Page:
'It's not until the eighth story "Second Sight" by Ilsa J. Bick that this anthology starts to take itself seriously. This is the second story starring Jason Saunders, but the first with him teaming up with psychiatrist Dr. Sarah Wylde. The first story was good enough that Joyce Carol Oates picked it as one of the best mystery stories of the year in 2005 for an anthology. "Second Sight" blows every story that came before it right out of the water, then shoots them out of the sky like a master sharpshooter shooting slow moving skeets. Thirteen year old white slave Lily Hopkins seemingly becomes possessed and stabs her pimp to death, gouging out his eyes. Why? It's up to cop Jason Saunders to find out, and while at the hospital he meets Sarah Wylde, who is attacked by a large, fat, drunk with some very telling tattoos. While she is attacked, only Saunders perceive that Wylde has magical powers. Several stories so far make the pretense of being tough thrillers, but this is the real deal. "Second Sight" involves snuff movies, demon possession, white slavery, thrill killing, serial killers, and flirts with Jewish & Thai mysticism. Bick's bio here states she's working on a novel involving Saunders and Wylde, well, I'm selfish, gimme gimme gimme. I want it now, and lets hope those in charge at DAW have enough common sense to publish it when it's ready. This could be the start of a great series. Five stars.
'The trend in "Crime Spells" towards more serious fiction continues as newbie author Joe Edwards gives us "The True Secret Of Magic, Only #1.98, Write Box 47, Portland, ORE." With a title like that you would expect something pretentious, but instead Edwards gives us a serious and melancholy story about fate, as in 1963, poor, but honest and proud mail-order fortune teller Ella Sue Redheart. Nearing the end of her life, she is busted by a postal inspector; he doesn't turn her over to the authorities as he wants to know who a certain person in a picture is. This person has something to do with a series of cryptic postcards from Texas that themselves seem to have something to do with a world changing event that is coming soon. There's no secret as to what this event is, but the story is more of a serious character study of a woman who has more of a talent than most, but not enough to really identify what is going to happen, and is too honest to exploit what she DOES have. Excellent for a first story. Four stars.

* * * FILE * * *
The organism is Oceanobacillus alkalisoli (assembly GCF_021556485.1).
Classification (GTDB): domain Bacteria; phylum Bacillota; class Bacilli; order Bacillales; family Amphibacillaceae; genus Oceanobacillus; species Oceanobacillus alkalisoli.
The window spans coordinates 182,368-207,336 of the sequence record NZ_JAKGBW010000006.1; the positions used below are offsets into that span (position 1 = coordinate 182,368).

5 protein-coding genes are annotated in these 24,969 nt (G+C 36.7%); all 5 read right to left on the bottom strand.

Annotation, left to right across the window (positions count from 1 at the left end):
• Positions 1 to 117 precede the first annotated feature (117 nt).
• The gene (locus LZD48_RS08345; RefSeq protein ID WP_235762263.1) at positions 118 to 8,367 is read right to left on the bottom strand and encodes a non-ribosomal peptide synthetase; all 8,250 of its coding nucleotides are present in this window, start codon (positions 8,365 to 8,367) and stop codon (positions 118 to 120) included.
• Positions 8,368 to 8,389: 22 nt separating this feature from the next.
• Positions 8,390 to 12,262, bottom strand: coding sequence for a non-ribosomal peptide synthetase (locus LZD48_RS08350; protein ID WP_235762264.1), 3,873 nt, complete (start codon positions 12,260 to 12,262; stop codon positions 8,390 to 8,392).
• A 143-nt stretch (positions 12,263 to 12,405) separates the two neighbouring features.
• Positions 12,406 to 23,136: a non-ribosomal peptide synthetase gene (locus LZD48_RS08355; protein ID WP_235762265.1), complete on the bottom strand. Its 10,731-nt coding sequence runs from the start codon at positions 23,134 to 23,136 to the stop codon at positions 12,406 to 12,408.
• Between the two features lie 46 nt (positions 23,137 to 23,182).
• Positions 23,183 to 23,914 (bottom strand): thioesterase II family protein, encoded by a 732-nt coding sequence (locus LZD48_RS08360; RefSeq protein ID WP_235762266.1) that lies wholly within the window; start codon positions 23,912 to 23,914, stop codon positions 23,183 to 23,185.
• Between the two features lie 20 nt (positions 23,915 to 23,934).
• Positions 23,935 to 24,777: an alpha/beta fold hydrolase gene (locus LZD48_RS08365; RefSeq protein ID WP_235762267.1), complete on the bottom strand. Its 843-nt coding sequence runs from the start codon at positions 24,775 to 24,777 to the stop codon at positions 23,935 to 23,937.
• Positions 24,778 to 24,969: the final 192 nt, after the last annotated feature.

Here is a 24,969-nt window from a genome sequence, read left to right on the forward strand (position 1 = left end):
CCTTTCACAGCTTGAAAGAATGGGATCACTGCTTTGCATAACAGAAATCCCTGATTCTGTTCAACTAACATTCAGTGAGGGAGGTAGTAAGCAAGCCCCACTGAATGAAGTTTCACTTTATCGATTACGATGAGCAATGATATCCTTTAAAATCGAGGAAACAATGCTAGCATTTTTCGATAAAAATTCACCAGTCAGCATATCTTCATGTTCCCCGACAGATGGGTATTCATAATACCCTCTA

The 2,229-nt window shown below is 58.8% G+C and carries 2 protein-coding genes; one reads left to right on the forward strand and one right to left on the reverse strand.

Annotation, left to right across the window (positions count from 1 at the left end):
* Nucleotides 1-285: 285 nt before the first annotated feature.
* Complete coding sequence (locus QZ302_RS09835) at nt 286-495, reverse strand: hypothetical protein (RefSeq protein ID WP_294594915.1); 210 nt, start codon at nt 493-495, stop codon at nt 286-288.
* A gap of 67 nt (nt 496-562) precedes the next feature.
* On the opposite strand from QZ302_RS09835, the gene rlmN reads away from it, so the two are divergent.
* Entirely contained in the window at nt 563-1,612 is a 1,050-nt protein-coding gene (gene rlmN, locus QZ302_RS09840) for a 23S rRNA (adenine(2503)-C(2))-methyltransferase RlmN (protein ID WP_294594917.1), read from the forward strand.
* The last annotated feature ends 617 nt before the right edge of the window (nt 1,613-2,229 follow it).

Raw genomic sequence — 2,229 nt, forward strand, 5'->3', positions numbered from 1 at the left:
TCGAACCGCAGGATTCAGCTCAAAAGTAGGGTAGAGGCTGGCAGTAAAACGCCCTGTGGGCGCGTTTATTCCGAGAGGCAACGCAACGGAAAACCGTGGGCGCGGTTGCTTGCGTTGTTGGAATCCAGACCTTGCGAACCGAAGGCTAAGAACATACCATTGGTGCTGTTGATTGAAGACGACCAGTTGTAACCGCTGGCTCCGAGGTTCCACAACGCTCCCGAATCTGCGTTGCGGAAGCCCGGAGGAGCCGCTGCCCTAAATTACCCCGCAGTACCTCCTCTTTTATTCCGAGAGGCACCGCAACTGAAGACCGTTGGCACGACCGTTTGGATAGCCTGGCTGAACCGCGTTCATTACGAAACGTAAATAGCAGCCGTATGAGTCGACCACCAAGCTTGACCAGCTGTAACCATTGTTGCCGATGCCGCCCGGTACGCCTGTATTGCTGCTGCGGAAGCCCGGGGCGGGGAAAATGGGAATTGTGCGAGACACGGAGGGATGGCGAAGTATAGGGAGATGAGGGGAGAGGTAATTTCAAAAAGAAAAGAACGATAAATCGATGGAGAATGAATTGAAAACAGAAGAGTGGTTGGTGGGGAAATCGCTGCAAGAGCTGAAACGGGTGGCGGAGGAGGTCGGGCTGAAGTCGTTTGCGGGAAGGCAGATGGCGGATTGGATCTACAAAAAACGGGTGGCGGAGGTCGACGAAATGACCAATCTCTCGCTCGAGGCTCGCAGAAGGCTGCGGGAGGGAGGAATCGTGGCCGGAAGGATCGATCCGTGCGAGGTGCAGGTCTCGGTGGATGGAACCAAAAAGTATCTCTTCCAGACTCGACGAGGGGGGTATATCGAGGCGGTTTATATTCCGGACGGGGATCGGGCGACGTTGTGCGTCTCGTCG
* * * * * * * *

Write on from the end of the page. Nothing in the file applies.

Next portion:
' "The Sweet Smell Of Cherries" by Devon Monk immediately follows. This story is deals with series character Allison Beckstom and falls into the popular urban fantasy genre. Coincidently, this is a story that might appeal to fans of Margaret Ronald's simultaneously published character Genevieve "Evie" Scelan. The haunted Allison Beckstom is reluctantly hired to track down a lost daughter/sister. Like Scelan, Beckstom is a "Hound", able to scent magic, the nose knows, but in Beckstom's case, the use of her magic causes pain and physical/mental trauma. Not as tough as Bick's, but a solid and serious story involving magic, white slavery, blood magic, and the price that one pays to do the right thing. Four stars.
' "Eye Opening" by Jason Schmetzer is about small-time crook Eddie Timmer who has the wild talent of being able to see through solid objects, and who keeps getting thwarted in his attempt to go straight. Here he is roped into doing a job that goes totally awry as his unstable partner looses his grip and ends up dead and almost getting Eddie killed. Eddie escapes and heads back to the man who set up the burglary, only to find out from his employer that he has this time really stepped into the dog poop. A great little action occult thriller that could be ANOTHER start of a series, and reads like a story that could have appeared in an old issue of the pulp magazine "Weird Tales" or a fifties comic book. These are not slights to the story. I liked this story and I think that it should get four stars.
' "Faith's Curse" by Randall N. Bills is a story about how a self-taught magician has attracted the attention of a bunch of real magicians and the consequences of having done so. I'm sorry, I doubt it was either the story's or the author's fault, but the story left me cold. Maybe it was because the lead character was such an unsympathetic one, who was willing in the past to sacrifice his friends and his lover to acquire his powers. Anyway, blame it on me if you want as I give the story only three stars.